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The eight factors that should be driving your deleveraging timetable

The need for businesses to implement a deleveraging strategy is gathering pace, as Government support measures taper down and lenders, investors and other key stakeholders look for robust plans for sustainable growth to keep their confidence levels high.

As discussed in our previous posts, the extreme overleveraged positions that many companies find themselves in after such unprecedented levels of borrowing should be driving a sharp focus on optimising profit and cash, as well as a refresh of funding strategies to identify the conditions and timetable for initiating a deleveraging plan.

In our experience, this timetable will be driven by a number of time-sensitive factors, which will of course differ from one organisation to another, but all constitute the key considerations in determining when and how to act on deleveraging strategies.

1. Buy-in to the business plan

Implementing or clearly mapping out profit and cash optimisation opportunities will provide stakeholders with the essential information they need to quickly build confidence and buy-in to your plan. Reaching this milestone will also buy time, which in turn will greatly contribute to improving the chances of overall success.

2. Going concern assessment

Businesses need to demonstrate positive committed liquidity for 12+ months as part of the audit process (potentially at half-year, as well as full-year).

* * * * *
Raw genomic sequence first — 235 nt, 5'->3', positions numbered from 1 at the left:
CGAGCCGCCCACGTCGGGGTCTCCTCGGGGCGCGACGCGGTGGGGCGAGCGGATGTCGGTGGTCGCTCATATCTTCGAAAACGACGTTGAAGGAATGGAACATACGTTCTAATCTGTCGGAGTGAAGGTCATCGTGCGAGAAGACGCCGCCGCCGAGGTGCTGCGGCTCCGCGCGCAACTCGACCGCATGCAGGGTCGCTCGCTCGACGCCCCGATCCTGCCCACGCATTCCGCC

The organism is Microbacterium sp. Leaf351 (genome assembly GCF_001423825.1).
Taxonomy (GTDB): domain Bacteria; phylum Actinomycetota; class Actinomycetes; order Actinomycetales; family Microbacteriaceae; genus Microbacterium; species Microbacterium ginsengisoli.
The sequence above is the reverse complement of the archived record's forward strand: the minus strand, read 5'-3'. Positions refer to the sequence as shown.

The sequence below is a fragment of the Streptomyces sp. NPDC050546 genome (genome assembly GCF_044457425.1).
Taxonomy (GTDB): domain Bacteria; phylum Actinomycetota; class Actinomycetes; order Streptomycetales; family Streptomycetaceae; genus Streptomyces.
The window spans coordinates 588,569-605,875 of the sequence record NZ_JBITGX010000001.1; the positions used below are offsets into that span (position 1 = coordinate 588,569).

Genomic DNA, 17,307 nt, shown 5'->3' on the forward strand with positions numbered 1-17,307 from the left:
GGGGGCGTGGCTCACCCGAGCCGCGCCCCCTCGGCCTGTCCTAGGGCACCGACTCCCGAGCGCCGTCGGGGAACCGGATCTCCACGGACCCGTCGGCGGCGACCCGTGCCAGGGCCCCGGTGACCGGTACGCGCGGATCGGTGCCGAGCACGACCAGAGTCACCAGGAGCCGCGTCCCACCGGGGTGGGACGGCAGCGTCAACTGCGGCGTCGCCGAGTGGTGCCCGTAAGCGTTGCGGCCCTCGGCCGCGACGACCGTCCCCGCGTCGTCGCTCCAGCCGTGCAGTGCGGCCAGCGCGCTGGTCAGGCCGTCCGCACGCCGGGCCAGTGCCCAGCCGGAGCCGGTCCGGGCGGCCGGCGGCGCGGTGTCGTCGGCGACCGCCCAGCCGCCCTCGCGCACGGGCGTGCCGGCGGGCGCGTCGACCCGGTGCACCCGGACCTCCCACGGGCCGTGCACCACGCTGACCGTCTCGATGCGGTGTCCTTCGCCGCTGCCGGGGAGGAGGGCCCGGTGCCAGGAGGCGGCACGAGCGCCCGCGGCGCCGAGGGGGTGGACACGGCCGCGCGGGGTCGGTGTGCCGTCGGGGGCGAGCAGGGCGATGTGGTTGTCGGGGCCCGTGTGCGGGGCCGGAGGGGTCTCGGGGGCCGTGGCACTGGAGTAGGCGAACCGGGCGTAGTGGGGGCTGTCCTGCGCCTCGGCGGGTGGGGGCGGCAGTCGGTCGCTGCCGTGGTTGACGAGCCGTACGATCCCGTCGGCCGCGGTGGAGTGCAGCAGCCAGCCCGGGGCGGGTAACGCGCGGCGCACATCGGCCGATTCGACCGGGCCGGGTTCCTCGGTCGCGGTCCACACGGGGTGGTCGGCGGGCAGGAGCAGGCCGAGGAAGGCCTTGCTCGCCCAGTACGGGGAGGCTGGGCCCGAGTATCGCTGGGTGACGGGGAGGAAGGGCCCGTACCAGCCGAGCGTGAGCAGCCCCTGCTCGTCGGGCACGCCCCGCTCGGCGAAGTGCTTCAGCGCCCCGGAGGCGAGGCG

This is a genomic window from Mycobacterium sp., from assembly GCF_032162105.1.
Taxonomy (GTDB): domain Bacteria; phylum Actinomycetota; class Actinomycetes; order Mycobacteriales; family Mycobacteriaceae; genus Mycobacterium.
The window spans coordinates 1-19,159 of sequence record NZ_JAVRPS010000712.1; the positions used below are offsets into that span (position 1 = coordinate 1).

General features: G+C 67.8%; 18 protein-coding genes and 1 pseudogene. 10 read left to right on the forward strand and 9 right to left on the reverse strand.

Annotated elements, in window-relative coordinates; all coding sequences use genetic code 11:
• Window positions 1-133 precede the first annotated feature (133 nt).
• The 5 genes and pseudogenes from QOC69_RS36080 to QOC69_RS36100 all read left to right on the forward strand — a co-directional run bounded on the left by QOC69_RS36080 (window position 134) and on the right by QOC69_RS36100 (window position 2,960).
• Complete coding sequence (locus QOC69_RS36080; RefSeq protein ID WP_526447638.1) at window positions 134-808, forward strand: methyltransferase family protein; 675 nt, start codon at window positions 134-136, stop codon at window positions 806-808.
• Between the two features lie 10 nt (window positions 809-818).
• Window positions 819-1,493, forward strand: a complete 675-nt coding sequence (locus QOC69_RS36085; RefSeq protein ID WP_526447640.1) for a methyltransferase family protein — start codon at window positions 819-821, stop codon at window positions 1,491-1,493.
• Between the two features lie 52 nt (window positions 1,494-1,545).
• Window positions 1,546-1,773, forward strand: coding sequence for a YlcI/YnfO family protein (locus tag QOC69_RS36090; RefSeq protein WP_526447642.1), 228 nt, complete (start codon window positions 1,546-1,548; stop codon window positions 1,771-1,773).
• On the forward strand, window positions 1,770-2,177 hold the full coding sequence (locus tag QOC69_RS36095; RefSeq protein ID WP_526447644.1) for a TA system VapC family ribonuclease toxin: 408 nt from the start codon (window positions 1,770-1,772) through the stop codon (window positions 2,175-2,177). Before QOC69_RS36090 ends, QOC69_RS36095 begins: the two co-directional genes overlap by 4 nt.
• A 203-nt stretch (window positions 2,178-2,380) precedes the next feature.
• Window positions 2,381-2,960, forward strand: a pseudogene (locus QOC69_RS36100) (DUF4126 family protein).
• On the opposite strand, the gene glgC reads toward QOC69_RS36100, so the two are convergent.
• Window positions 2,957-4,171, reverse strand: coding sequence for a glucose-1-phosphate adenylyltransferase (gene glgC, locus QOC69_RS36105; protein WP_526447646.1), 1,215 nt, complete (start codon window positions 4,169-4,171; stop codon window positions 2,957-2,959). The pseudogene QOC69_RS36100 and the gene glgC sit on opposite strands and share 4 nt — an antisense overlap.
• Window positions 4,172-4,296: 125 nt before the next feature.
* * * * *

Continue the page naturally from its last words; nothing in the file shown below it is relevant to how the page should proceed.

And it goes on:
3. Liquidity headroom

While there are signs that recovery is under way, the macroeconomic events of recent weeks mean that maintaining adequate liquidity headroom is advisable, given that post-COVID uncertainty seems set to be with us all for some time.

4. Maturity dates

It is best practice to complete a refinancing 12 months before maturity dates arrive, which means starting a process 18 months out.

5. Debt terms

Debt facilities raised during the height of the pandemic may have sub-optimal cost, encumbrance or other terms. If there is a likelihood of being subject to early prepayment penalties, refinancing at the earliest opportunity is critical.

6. Government restrictions

Certain tranches of debt may have Government restrictions attached, such as dividend policy and executive pay, and businesses may wish to refinance debt to remove these restrictions.

7. Supply chain

Supply chain disruptions are already prevalent globally and could be exacerbated for businesses should suppliers and customers be monitoring an organisation’s credit rating, liquidity or performance covenants.

8. Timing of growth opportunities

To take full advantage of the recovery, funding may be required to target investment and M&A situations. As a result, funding will need to be in place early for this in order to move fast when opportunities present themselves.

Debt facilities raised during the height of the pandemic may have sub-optimal cost, encumbrance or other terms. If there is a likelihood of being subject to early prepayment penalties, refinancing at the earliest opportunity is critical.

Tags

balance sheet, disruption

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